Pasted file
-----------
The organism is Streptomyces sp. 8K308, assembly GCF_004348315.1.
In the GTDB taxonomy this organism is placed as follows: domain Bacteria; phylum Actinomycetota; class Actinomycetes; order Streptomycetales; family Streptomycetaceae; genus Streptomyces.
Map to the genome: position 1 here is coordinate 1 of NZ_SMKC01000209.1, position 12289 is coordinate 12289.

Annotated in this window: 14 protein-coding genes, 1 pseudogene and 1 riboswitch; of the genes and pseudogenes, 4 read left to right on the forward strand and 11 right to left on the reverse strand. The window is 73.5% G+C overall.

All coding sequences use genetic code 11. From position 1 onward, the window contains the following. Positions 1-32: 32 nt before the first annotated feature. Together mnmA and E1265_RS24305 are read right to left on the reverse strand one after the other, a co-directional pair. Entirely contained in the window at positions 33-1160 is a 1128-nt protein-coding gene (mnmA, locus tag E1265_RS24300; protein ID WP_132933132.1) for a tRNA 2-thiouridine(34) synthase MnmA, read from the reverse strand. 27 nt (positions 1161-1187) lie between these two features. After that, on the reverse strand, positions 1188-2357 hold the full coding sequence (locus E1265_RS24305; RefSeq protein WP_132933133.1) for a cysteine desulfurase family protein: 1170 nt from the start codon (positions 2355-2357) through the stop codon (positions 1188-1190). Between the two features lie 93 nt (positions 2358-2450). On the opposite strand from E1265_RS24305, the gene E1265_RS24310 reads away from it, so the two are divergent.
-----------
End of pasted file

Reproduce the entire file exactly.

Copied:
The organism is Streptomyces sp. 8K308, assembly GCF_004348315.1.
In the GTDB taxonomy this organism is placed as follows: domain Bacteria; phylum Actinomycetota; class Actinomycetes; order Streptomycetales; family Streptomycetaceae; genus Streptomyces.
Map to the genome: position 1 here is coordinate 1 of NZ_SMKC01000209.1, position 12289 is coordinate 12289.

Annotated in this window: 14 protein-coding genes, 1 pseudogene and 1 riboswitch; of the genes and pseudogenes, 4 read left to right on the forward strand and 11 right to left on the reverse strand. The window is 73.5% G+C overall.

All coding sequences use genetic code 11. From position 1 onward, the window contains the following. Positions 1-32: 32 nt before the first annotated feature. Together mnmA and E1265_RS24305 are read right to left on the reverse strand one after the other, a co-directional pair. Entirely contained in the window at positions 33-1160 is a 1128-nt protein-coding gene (mnmA, locus tag E1265_RS24300; protein ID WP_132933132.1) for a tRNA 2-thiouridine(34) synthase MnmA, read from the reverse strand. 27 nt (positions 1161-1187) lie between these two features. After that, on the reverse strand, positions 1188-2357 hold the full coding sequence (locus E1265_RS24305; RefSeq protein WP_132933133.1) for a cysteine desulfurase family protein: 1170 nt from the start codon (positions 2355-2357) through the stop codon (positions 1188-1190). Between the two features lie 93 nt (positions 2358-2450). On the opposite strand from E1265_RS24305, the gene E1265_RS24310 reads away from it, so the two are divergent.